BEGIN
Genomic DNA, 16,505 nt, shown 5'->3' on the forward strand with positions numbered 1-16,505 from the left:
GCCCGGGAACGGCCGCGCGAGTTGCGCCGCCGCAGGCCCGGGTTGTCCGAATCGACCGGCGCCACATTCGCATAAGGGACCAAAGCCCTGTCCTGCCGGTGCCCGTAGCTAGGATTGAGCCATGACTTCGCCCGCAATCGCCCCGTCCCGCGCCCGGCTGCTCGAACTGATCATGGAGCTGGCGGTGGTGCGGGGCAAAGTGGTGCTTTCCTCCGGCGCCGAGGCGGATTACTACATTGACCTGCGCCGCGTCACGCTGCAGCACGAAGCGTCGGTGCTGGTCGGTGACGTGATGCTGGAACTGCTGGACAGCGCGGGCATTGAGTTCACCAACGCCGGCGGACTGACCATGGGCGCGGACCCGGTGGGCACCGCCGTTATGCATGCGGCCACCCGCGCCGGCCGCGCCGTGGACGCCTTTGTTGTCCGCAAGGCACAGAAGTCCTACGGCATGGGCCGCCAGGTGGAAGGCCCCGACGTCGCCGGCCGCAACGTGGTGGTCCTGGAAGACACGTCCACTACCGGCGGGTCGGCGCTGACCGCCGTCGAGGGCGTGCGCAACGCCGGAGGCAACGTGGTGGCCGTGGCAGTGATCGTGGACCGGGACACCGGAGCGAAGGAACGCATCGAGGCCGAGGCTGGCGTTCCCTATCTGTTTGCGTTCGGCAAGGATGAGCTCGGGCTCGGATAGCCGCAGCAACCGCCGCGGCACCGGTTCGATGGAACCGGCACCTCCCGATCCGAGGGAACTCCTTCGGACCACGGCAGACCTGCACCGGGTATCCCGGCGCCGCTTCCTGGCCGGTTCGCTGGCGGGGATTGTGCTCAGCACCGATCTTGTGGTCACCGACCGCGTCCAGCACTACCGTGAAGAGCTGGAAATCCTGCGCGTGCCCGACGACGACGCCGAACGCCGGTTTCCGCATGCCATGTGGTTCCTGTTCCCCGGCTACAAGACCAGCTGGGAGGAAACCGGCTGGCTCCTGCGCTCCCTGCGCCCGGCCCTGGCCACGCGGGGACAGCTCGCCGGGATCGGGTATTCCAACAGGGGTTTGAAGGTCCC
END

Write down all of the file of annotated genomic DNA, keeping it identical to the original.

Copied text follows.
Genomic DNA, 16,505 nt, shown 5'->3' on the forward strand with positions numbered 1-16,505 from the left:
GCCCGGGAACGGCCGCGCGAGTTGCGCCGCCGCAGGCCCGGGTTGTCCGAATCGACCGGCGCCACATTCGCATAAGGGACCAAAGCCCTGTCCTGCCGGTGCCCGTAGCTAGGATTGAGCCATGACTTCGCCCGCAATCGCCCCGTCCCGCGCCCGGCTGCTCGAACTGATCATGGAGCTGGCGGTGGTGCGGGGCAAAGTGGTGCTTTCCTCCGGCGCCGAGGCGGATTACTACATTGACCTGCGCCGCGTCACGCTGCAGCACGAAGCGTCGGTGCTGGTCGGTGACGTGATGCTGGAACTGCTGGACAGCGCGGGCATTGAGTTCACCAACGCCGGCGGACTGACCATGGGCGCGGACCCGGTGGGCACCGCCGTTATGCATGCGGCCACCCGCGCCGGCCGCGCCGTGGACGCCTTTGTTGTCCGCAAGGCACAGAAGTCCTACGGCATGGGCCGCCAGGTGGAAGGCCCCGACGTCGCCGGCCGCAACGTGGTGGTCCTGGAAGACACGTCCACTACCGGCGGGTCGGCGCTGACCGCCGTCGAGGGCGTGCGCAACGCCGGAGGCAACGTGGTGGCCGTGGCAGTGATCGTGGACCGGGACACCGGAGCGAAGGAACGCATCGAGGCCGAGGCTGGCGTTCCCTATCTGTTTGCGTTCGGCAAGGATGAGCTCGGGCTCGGATAGCCGCAGCAACCGCCGCGGCACCGGTTCGATGGAACCGGCACCTCCCGATCCGAGGGAACTCCTTCGGACCACGGCAGACCTGCACCGGGTATCCCGGCGCCGCTTCCTGGCCGGTTCGCTGGCGGGGATTGTGCTCAGCACCGATCTTGTGGTCACCGACCGCGTCCAGCACTACCGTGAAGAGCTGGAAATCCTGCGCGTGCCCGACGACGACGCCGAACGCCGGTTTCCGCATGCCATGTGGTTCCTGTTCCCCGGCTACAAGACCAGCTGGGAGGAAACCGGCTGGCTCCTGCGCTCCCTGCGCCCGGCCCTGGCCACGCGGGGACAGCTCGCCGGGATCGGGTATTCCAACAGGGGTTTGAAGGTCCC